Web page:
Many years ago I went to Israel at a time when governments were warning travellers not to go there. I always remember a sign on a jewelry store window…15% discount for brave tourists!
I have been thinking about this sign during the past week as I lounged about a Conchas Chinos beachside condominium and wandered the streets of Puerto Vallarta. This is my first visit to PV in twenty years; however, my wife has been coming here annually with two friends for the past ten. One of them liked the place so much she and her husband purchased a condominium above us and her daughter recently got married here.
As I write, the Canadian government is warning tourists about travel to Mexico. In addition to the gangland slayings that regularly occur, (an estimated 50,000 deaths over the last 5 years), there have been a couple of tragic and unusual incidents involving Canadian tourists.
Of course, anyone who knows the country knows that PV is about as far away from Mexican drug lord violence as Ambleside Village. However, this hasn’t stopped many tourists from cancelling travel plans, even to this part of the country. Sadly portions of the beach outside all-inclusive resorts were quite deserted when I recently visited. I’m also told that flights in and out of Puerto Vallarta are less than full, which was not the case in the past.
Puerto Vallarta is a city of contrasts. In recent years the old town has seen some major upgrading with an attractive new waterfront walkway known as the Malecon and wide new sidewalks along some streets. However, there are also many streets that are difficult to navigate due to uneven surfaces, high curbs, garbage and debris.
While there are many attractive hotels and resorts, there are also signs of abandoned resort developments visible along the main thoroughfares.
The buildings are also very mixed. There are many upscale shops, galleries and restaurants. However, they are often interspersed with decaying or partially renovated buildings, vacant storefronts, and scenes that one does not generally find in tourist brochures.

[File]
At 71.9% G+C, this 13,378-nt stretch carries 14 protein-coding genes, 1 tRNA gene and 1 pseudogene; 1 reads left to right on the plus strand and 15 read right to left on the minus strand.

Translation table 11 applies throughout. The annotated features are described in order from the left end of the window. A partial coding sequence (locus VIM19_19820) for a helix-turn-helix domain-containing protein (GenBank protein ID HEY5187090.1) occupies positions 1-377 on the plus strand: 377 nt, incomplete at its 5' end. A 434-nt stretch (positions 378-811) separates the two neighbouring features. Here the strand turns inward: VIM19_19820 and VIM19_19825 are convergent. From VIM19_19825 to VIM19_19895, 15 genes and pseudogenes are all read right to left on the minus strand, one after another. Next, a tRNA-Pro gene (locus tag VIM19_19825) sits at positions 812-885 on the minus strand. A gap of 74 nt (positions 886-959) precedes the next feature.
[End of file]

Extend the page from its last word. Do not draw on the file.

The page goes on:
The neighbourhood where I am staying is just south of the town centre. Conchas Chinos is generally regarded as an upscale area with many expensive hillside villas and condominiums overlooking the ocean. While the condominium market has been in the doldrums over the past few years, due in large part from the disappearance of American buyers, a surprising number of new projects are underway. Prices range from under $100,000 for a new studio to well over $1million for penthouse suites. A good quality, two bedroom, two bathroom condominium apartment in a well maintained older building will be in the mid $300’s.
North of the old town is Nuevo Vallarta, in the neighbouring state of Nayarit. A master planned resort community, now being branded as Riviera Nayarit, it includes a number of large all-inclusive resorts, hotels, condominiums, timeshares, marinas and golf courses. I was surprised to learn that one of the larger new community developments, Paradise Village, has a Vancouver connection. It was started by Graziano Sovernigo, a Canadian-Italian developer from West Vancouver who according to the Paradise Village website has spent the past 22 years developing resorts in Mexico.
It's an impressive development, with a number of new projects underway. Sadly, the one thing it is missing is 'a village centre'. Instead, it has an enclosed mall with too many vacancies.
Since I had never heard of Sovernigo, I Googled him and was interested to discover his involvement with a charitable undertaking known as Families at the Dump.
For many years, visitors to the area were increasingly aware that there were families living amongst the garbage in the city dump. A partnership was formed between Sovernigo and concerned community residents which has led to the provision of support services and other community amenities for these people.
More details about this initiative can be found here: http://www.pvrpv.com/blog/families-at-the-dump-celebrates-5-years-in-puerto-vallarta/
For those of you who are wondering whether it is safe to come to Puerto Vallarta and similar resort areas in Mexico, I would say most definitely. While at first I was 'on my guard', I quickly realized this is a reasonably safe place to be. However, if, as reported in this week's PV News someone tells you there is a ketchup stain on your shirt and pants, don't let them take you into the washroom to clean you off...because what they really want to do is take your wallet and clean you out!
But of course, this could happen almost everywhere...except perhaps Ambleside Village!